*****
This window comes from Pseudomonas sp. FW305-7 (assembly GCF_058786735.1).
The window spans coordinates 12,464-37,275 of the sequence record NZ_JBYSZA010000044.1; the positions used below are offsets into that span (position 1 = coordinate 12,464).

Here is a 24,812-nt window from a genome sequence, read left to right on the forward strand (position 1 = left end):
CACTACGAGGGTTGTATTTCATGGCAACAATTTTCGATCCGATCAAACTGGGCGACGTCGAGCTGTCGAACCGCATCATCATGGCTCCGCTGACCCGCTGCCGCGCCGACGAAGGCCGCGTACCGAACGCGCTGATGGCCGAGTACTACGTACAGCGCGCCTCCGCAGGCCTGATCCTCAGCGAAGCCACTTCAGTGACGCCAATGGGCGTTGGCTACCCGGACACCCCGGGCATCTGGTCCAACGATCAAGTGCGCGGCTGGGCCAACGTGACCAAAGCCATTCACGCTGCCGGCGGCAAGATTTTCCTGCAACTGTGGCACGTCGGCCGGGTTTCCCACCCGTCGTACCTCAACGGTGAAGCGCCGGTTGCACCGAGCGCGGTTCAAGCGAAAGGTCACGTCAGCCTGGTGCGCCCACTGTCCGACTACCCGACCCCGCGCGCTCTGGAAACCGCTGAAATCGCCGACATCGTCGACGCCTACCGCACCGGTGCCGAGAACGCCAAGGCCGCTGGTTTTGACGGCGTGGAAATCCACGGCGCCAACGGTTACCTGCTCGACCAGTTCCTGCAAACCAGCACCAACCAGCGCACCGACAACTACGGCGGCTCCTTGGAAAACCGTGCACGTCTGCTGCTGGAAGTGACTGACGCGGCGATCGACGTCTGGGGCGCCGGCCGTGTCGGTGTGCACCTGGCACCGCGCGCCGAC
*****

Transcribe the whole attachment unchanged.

This window comes from Pseudomonas sp. FW305-7 (assembly GCF_058786735.1).
The window spans coordinates 12,464-37,275 of the sequence record NZ_JBYSZA010000044.1; the positions used below are offsets into that span (position 1 = coordinate 12,464).

Here is a 24,812-nt window from a genome sequence, read left to right on the forward strand (position 1 = left end):
CACTACGAGGGTTGTATTTCATGGCAACAATTTTCGATCCGATCAAACTGGGCGACGTCGAGCTGTCGAACCGCATCATCATGGCTCCGCTGACCCGCTGCCGCGCCGACGAAGGCCGCGTACCGAACGCGCTGATGGCCGAGTACTACGTACAGCGCGCCTCCGCAGGCCTGATCCTCAGCGAAGCCACTTCAGTGACGCCAATGGGCGTTGGCTACCCGGACACCCCGGGCATCTGGTCCAACGATCAAGTGCGCGGCTGGGCCAACGTGACCAAAGCCATTCACGCTGCCGGCGGCAAGATTTTCCTGCAACTGTGGCACGTCGGCCGGGTTTCCCACCCGTCGTACCTCAACGGTGAAGCGCCGGTTGCACCGAGCGCGGTTCAAGCGAAAGGTCACGTCAGCCTGGTGCGCCCACTGTCCGACTACCCGACCCCGCGCGCTCTGGAAACCGCTGAAATCGCCGACATCGTCGACGCCTACCGCACCGGTGCCGAGAACGCCAAGGCCGCTGGTTTTGACGGCGTGGAAATCCACGGCGCCAACGGTTACCTGCTCGACCAGTTCCTGCAAACCAGCACCAACCAGCGCACCGACAACTACGGCGGCTCCTTGGAAAACCGTGCACGTCTGCTGCTGGAAGTGACTGACGCGGCGATCGACGTCTGGGGCGCCGGCCGTGTCGGTGTGCACCTGGCACCGCGCGCCGAC